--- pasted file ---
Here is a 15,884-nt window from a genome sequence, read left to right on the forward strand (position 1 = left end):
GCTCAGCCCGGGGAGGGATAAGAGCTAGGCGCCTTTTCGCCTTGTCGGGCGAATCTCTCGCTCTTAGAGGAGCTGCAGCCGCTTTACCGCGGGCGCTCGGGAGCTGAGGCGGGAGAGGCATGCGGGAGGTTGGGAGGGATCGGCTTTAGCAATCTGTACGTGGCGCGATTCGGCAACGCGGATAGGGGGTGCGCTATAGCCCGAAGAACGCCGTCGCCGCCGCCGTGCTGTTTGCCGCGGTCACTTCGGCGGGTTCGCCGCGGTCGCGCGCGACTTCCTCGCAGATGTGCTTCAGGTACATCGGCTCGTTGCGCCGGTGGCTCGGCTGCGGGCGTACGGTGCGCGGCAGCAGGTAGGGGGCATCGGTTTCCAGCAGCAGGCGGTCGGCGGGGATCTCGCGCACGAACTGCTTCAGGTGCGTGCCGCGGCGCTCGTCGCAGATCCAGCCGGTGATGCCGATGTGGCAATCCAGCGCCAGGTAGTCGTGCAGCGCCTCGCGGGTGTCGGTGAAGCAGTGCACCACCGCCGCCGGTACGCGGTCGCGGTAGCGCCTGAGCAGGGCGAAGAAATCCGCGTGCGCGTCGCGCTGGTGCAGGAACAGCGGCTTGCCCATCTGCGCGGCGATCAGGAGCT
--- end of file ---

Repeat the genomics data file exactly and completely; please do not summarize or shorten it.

Here is a 15,884-nt window from a genome sequence, read left to right on the forward strand (position 1 = left end):
GCTCAGCCCGGGGAGGGATAAGAGCTAGGCGCCTTTTCGCCTTGTCGGGCGAATCTCTCGCTCTTAGAGGAGCTGCAGCCGCTTTACCGCGGGCGCTCGGGAGCTGAGGCGGGAGAGGCATGCGGGAGGTTGGGAGGGATCGGCTTTAGCAATCTGTACGTGGCGCGATTCGGCAACGCGGATAGGGGGTGCGCTATAGCCCGAAGAACGCCGTCGCCGCCGCCGTGCTGTTTGCCGCGGTCACTTCGGCGGGTTCGCCGCGGTCGCGCGCGACTTCCTCGCAGATGTGCTTCAGGTACATCGGCTCGTTGCGCCGGTGGCTCGGCTGCGGGCGTACGGTGCGCGGCAGCAGGTAGGGGGCATCGGTTTCCAGCAGCAGGCGGTCGGCGGGGATCTCGCGCACGAACTGCTTCAGGTGCGTGCCGCGGCGCTCGTCGCAGATCCAGCCGGTGATGCCGATGTGGCAATCCAGCGCCAGGTAGTCGTGCAGCGCCTCGCGGGTGTCGGTGAAGCAGTGCACCACCGCCGCCGGTACGCGGTCGCGGTAGCGCCTGAGCAGGGCGAAGAAATCCGCGTGCGCGTCGCGCTGGTGCAGGAACAGCGGCTTGCCCATCTGCGCGGCGATCAGGAGCT